Wednesday, September 5, 2007


I read Ender's Game by Orson Scott Card originally because of the Something about Me Reading Challenge. I chose this one to read only because I had heard of it before. I first remember it when I was looking for science fiction type books to read for a reading group at school. It never worked out because I couldn't find enough copies to buy right away, nor did we have it at school. Since then I have seen the title pass by me, however, as a "non" fan of intense science fiction material, I let it pass me by. This, I see now, was a mistake. I had even started a book for this challenge before beginning Ender's Game and had to set it aside for this book.

I am completely surprised at my love for this book. Karlene and Becky chose it because of their love for the writing of Orson Scott Card. I see now what they love so much about this book and its author. I assumed that science fiction would lack empathy and emotion and I felt more of those two feelings in this book than I have in quite a long time. Card was able to create a character so amazingly full of will and innocence it was hard for me to read of the injustices he had to endure. I instantly wanted to help and protect him. I never once doubted his desire to do the right thing, but I was pained at the torture he was put through. Without such a strong and likeable character there would be nothing to this tale.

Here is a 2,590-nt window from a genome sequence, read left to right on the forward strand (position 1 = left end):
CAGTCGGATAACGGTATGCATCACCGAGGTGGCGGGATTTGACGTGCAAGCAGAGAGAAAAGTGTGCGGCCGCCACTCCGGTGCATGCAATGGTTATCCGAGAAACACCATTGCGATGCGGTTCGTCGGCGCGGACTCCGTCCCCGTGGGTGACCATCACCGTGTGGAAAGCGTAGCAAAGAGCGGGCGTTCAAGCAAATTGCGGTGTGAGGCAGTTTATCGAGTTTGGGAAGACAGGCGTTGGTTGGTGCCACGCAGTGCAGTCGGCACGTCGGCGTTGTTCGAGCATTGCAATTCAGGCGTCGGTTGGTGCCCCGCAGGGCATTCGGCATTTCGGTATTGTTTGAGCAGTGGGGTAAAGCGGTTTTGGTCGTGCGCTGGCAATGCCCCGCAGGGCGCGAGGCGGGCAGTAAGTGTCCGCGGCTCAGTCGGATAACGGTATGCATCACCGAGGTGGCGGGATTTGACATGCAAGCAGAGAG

I was amazed at the world Card had created. It was one that was easy for me to create in my own mind, even if I didn't understand everything scientific phrase or event. This is one reason I fear SF. Everything can be completely obsure to me because I can't wrap my mind around the ideas presented. This story was much easier to relate to and that only added to my love for the book. There were minor things that I could not understand without a bit of research, but it wasn't something that effected my understanding of the story.

Because I love happy endings I was smiling by the time I finished this book, but I am not sure how realistic, even for a SF, the ending really is. For a child to be put through all that Ender was put through I have a hard time believing everything would turn out so well. For this character though, I am willing to suspend my disbelief and believe in Ender's wonderful life. He definitely deserved all that he got in the end.

I sometimes get so wrapped up in the characters and emotions of a book that I feel like I have gone on an emotional roller coaster. Since I finished this book only minutes ago I feel that way now. I think that some of what I say now will change as I remove myself from this story, but I will definitely pick up another book by Orson Scott Card and will recommend this one quickly to others who might enjoy it.

1 comment:

Becky said...

I am so glad you enjoyed this one. You're right, it is the *characters* that draw you in and hook you with this one. Ender has never really left me...if you should want to read more Card in the next year or so, feel free to join the Cardathon Challenge: